On November 15, 2010, WDLI moved its digital signal from channel 39 to channel 49 (its virtual channel remains on channel 17) as part of an additional boost to its transmitter power.[6][7]

Translator stations[edit]

WDLI's signal was once relayed on translators W52DS in Youngstown, and W51BI serving Geauga, Lake, and eastern Cuyahoga counties from a site in Kirtland. Both translators were shut down by TBN due to declining support, which was attributed to the digital transition; W51BI ceased operations on July 13, 2009,[8] while W52DS left the air March 26, 2010.[9] Their licenses, along with 42 other silent TBN repeaters, were cancelled on December 1, 2011 for remaining silent over a year.[10]


  1. ^ The Broadcasting and Cable Yearbook says January 3, while the Television and Cable Factbook says January 1.
  2. ^ "WDLI Channel 17 Television". Stationindex.com. Retrieved 2014-08-18. 
  3. ^ WJAN Station ID slide
  4. ^ RabbitEars TV Query for WDLI
  5. ^ "DTV Tentative Channel Designations for the First and Second Rounds" (PDF). Retrieved 2012-03-24.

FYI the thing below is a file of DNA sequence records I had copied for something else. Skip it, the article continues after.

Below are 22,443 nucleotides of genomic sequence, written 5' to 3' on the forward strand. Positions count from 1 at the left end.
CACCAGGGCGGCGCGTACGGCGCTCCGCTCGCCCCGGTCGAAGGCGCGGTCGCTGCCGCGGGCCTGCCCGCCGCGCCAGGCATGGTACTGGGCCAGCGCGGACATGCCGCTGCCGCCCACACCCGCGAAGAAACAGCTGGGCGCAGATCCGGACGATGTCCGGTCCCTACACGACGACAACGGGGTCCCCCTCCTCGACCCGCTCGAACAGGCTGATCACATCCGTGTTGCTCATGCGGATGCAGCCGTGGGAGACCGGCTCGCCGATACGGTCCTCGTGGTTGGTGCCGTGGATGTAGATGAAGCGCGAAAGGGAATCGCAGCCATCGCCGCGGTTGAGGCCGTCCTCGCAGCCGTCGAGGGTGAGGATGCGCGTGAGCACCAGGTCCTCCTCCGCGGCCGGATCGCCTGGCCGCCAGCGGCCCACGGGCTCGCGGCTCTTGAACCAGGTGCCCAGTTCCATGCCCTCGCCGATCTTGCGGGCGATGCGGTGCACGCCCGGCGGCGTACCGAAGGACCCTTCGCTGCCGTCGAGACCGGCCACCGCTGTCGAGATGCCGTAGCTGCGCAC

6. ^ Digital Transition Coverage Maps for Cleveland/Akron, Ohio
  7. ^ Northeast Ohio TV Log
  8. ^ "Notification of Suspension of Operations / Request for Silent STA (W51BI)". CDBS Public Access. Federal Communications Commission. December 23, 2009. Retrieved April 2010.  Check date values in: |access-date= (help)
  9. ^ "Notification of Suspension of Operations / Request for Silent STA (W52DS)". CDBS Public Access. Federal Communications Commission. April 16, 2010. Retrieved April 19, 2010. 
  10. ^ "Re: Applications for Assignment of License…" (PDF). CDBS Public Access. Federal Communications Commission. November 30, 2011. Retrieved December 3, 2011. 

External links[edit]